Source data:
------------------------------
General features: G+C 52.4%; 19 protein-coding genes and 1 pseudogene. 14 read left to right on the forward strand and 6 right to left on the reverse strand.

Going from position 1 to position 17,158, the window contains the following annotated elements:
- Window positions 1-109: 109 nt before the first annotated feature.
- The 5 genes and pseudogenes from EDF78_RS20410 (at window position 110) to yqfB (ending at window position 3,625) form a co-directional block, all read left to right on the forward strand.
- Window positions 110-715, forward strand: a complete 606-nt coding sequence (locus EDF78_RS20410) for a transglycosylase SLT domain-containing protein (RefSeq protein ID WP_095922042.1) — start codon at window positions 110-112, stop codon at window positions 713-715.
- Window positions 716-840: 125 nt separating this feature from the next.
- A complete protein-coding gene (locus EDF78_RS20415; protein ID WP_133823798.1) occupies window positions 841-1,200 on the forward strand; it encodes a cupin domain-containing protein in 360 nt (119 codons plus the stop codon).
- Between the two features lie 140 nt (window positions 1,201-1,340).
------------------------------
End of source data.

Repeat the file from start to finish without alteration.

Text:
General features: G+C 52.4%; 19 protein-coding genes and 1 pseudogene. 14 read left to right on the forward strand and 6 right to left on the reverse strand.

Going from position 1 to position 17,158, the window contains the following annotated elements:
- Window positions 1-109: 109 nt before the first annotated feature.
- The 5 genes and pseudogenes from EDF78_RS20410 (at window position 110) to yqfB (ending at window position 3,625) form a co-directional block, all read left to right on the forward strand.
- Window positions 110-715, forward strand: a complete 606-nt coding sequence (locus EDF78_RS20410) for a transglycosylase SLT domain-containing protein (RefSeq protein ID WP_095922042.1) — start codon at window positions 110-112, stop codon at window positions 713-715.
- Window positions 716-840: 125 nt separating this feature from the next.
- A complete protein-coding gene (locus EDF78_RS20415; protein ID WP_133823798.1) occupies window positions 841-1,200 on the forward strand; it encodes a cupin domain-containing protein in 360 nt (119 codons plus the stop codon).
- Between the two features lie 140 nt (window positions 1,201-1,340).